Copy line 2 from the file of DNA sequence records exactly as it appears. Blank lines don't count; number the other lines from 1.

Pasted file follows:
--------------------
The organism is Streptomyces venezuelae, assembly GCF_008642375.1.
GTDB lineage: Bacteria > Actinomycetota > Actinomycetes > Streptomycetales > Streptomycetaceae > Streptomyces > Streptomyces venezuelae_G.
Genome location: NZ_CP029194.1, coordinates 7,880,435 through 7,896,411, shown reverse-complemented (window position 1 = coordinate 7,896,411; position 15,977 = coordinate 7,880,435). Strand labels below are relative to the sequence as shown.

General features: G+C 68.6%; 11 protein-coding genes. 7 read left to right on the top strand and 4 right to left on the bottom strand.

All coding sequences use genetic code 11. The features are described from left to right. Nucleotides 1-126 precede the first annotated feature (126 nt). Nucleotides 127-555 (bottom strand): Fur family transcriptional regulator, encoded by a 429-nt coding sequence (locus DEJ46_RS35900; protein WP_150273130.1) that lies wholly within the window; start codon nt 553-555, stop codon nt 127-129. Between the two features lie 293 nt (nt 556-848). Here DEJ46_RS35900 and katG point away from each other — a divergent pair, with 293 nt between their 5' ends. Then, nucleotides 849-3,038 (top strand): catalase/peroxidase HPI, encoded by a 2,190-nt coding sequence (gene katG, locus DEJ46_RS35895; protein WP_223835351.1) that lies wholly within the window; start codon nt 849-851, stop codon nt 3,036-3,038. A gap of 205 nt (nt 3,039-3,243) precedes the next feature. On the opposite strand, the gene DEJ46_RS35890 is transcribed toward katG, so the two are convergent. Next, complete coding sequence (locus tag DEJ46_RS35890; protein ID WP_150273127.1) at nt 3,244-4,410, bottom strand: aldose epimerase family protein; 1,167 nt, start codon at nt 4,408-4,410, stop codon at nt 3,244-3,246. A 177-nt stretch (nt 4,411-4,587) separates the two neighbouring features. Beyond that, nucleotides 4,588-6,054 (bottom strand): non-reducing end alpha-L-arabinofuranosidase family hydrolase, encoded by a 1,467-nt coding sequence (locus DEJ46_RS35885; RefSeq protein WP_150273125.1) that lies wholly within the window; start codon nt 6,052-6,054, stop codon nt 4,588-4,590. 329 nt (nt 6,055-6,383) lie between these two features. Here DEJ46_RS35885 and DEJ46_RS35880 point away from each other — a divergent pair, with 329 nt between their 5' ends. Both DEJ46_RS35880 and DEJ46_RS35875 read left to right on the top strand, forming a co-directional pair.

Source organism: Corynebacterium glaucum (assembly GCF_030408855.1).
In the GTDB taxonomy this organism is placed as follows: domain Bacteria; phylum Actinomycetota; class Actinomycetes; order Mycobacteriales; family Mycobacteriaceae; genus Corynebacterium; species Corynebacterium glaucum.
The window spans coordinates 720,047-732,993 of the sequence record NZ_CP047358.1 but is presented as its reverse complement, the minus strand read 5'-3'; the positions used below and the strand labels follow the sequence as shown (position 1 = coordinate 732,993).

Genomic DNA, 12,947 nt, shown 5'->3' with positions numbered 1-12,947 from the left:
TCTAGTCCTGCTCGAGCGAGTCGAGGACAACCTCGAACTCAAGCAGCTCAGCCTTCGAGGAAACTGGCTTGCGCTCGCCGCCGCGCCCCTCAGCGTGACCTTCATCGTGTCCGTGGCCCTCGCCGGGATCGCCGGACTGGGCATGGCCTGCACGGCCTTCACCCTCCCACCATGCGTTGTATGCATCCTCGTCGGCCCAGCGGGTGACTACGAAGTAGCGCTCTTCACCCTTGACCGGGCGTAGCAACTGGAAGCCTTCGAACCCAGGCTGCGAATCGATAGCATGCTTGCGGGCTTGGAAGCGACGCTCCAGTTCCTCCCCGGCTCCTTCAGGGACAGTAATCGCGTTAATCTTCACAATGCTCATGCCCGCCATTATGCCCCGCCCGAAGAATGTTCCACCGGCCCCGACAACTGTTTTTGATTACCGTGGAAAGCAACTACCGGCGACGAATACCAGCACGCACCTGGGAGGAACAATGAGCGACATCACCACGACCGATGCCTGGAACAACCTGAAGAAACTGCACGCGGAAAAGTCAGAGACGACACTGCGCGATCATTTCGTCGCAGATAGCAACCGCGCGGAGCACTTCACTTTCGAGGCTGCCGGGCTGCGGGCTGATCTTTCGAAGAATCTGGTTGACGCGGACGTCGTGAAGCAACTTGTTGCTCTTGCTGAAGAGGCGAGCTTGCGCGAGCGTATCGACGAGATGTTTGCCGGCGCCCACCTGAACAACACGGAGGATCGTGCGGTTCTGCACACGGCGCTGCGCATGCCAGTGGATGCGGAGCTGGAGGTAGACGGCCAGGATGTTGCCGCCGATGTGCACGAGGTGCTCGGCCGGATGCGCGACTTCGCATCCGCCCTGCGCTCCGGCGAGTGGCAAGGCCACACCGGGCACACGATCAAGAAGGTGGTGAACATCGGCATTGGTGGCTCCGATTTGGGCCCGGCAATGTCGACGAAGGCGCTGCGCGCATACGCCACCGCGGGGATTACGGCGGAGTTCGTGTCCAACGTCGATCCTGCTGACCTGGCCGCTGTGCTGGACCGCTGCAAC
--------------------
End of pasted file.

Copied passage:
GTDB lineage: Bacteria > Actinomycetota > Actinomycetes > Streptomycetales > Streptomycetaceae > Streptomyces > Streptomyces venezuelae_G.